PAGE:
September 30 Journal – Amy Joe

Today’s reading summary made me think a lot more about assessment in a PE class. I think it is important to assess students on their physical literacy, in addition to their physical skills. The four basic principles are important components to include when you are grading your students. As a teacher, I want to ensure I assess students fairly and regularly. I’d also like to give my students an opportunity to voice their opinions about class activities. Maybe allow them to work on an activity or sport for a group project. I think it’s so important to encourage students to stay physically fit and healthy. If they are interested in a certain aspect of PE, I’d like to show my support and allow them to explore their interests and thoughts.

I was also interested to learn more about fundamental movement skills in PE classes. I look back to my PE classes in school and how we were forced to play baseball and basketball. I never understood that I was working on my movement skills. I think it would be beneficial for teachers to explain the benefits of PE class and why it is important to develop movement skills. While I was in school, if I knew that running and kicking were important skills to become a great soccer player, I would have practiced more. I have always been uncoordinated so I struggled to do well in sports like soccer and baseball. I think if I became interested in a sport early on, I would have developed my fundamental movement skills at a quicker pace. I didn’t enjoy playing sports until I reached my early twenties when I started going to the gym and working on my physical health. I look forward to next week’s class!

2 thoughts on “September 30 Journal – Amy Joe”

  1. I liked your idea about giving students a chance to voice their opinions. Since the goal of physical literacy is to encourage students to stay active and healthy, I don’t see why they should be forced to do activities that they may not like, and not have a chance to explore activities that they like. This could actually lead to interdisciplinary work and “taking action”. For example, if a student is an avid hiker, and is interested in preserving the environment, they could help plan a hiking field trip that integrates science and physical education, and teach the class about the flora and fauna!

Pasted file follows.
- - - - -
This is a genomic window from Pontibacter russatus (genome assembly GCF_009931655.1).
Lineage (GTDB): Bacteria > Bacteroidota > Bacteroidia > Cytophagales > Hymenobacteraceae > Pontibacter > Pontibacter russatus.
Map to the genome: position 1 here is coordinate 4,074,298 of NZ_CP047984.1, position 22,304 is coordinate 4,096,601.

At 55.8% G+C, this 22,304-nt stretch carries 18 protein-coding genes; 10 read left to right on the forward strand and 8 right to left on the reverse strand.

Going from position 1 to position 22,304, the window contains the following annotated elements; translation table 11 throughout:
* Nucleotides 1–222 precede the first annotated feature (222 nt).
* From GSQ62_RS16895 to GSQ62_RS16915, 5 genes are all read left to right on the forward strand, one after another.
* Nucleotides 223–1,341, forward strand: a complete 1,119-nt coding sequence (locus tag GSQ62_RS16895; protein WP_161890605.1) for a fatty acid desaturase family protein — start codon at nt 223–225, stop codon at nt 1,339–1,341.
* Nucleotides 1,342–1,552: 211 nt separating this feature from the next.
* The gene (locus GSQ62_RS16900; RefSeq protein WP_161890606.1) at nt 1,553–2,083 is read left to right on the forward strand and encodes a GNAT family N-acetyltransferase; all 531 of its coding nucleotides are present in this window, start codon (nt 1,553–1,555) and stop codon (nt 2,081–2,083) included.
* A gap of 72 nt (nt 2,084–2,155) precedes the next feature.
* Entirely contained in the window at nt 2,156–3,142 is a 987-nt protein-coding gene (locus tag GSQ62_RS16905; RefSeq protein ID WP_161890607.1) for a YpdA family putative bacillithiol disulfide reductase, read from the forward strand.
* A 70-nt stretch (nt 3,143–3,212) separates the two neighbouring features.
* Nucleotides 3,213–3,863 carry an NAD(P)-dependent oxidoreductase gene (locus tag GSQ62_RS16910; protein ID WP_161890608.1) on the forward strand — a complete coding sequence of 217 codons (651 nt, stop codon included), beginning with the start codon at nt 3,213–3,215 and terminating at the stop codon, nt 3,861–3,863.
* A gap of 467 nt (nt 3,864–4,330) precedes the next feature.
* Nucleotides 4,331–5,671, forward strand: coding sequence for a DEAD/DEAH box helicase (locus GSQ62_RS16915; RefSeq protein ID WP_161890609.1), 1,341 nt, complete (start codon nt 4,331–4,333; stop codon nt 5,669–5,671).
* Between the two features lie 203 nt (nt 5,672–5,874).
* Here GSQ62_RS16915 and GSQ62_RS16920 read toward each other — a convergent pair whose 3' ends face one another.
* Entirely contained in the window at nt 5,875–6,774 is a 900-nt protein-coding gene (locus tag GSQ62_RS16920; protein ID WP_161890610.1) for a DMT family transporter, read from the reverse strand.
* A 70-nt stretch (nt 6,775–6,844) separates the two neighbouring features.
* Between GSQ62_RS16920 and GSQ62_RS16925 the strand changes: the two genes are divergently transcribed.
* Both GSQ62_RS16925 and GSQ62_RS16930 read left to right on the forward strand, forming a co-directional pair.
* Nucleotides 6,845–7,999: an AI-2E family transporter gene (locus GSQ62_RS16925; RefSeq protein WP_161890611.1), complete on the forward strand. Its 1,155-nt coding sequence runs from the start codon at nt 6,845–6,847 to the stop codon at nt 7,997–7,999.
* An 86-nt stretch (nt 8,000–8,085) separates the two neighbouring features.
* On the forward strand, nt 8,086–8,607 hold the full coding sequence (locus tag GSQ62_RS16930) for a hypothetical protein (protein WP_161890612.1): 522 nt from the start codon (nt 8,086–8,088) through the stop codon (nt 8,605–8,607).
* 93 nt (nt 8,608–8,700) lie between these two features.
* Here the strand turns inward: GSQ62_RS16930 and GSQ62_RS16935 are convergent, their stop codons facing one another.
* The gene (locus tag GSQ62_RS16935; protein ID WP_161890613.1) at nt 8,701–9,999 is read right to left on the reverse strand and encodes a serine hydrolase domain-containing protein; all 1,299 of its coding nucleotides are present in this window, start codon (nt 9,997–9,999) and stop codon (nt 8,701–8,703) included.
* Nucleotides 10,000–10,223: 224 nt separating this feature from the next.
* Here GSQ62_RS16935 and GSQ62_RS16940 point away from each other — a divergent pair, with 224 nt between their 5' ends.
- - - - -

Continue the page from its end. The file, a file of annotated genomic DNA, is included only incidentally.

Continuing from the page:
Perhaps it is also important to let students be more involved in the assessment process – like you said, if they knew the importance and relevance of each fundamental movement skill, wouldn’t they be more motivated to work hard at it? Also being quite uncoordinated myself, I think I would have become more interested in sports at a younger age if I understood the importance of developing fundamental skills.

    Thanks for sharing!

  2. Hi Amy,

    I enjoyed your post as well. Thinking back to my PE classes in school I feel like we didn’t really concentrate on fundamental movement skills. I mostly remember just being given equipment and told to play some sport. I think there was a day or two of preparation but it was never enough for those of us who hadn’t ever encountered the sport before. The game that followed was always dominated by the students who already knew the sport well. I don’t remember ever thinking that the point of PE was to improve or learn skills that would be transferrable to other activities. Even the assessment was based mainly on participation, and maybe that was demotivating as well because it reinforced the idea that there was nothing to “learn”.

    Having said that, I am nervous about assessing students in PE on anything besides participation. I can’t imagine giving a student a bad mark in PE because they hadn’t learnt to throw a ball well or balance on the gymnastic beams properly. I would be comfortable giving written feedback discussing where there is room for improvement but, at the end of the day, we have to give them a grade don’t we? This final grading worries me but I hope to feel better about it by the end of the class!

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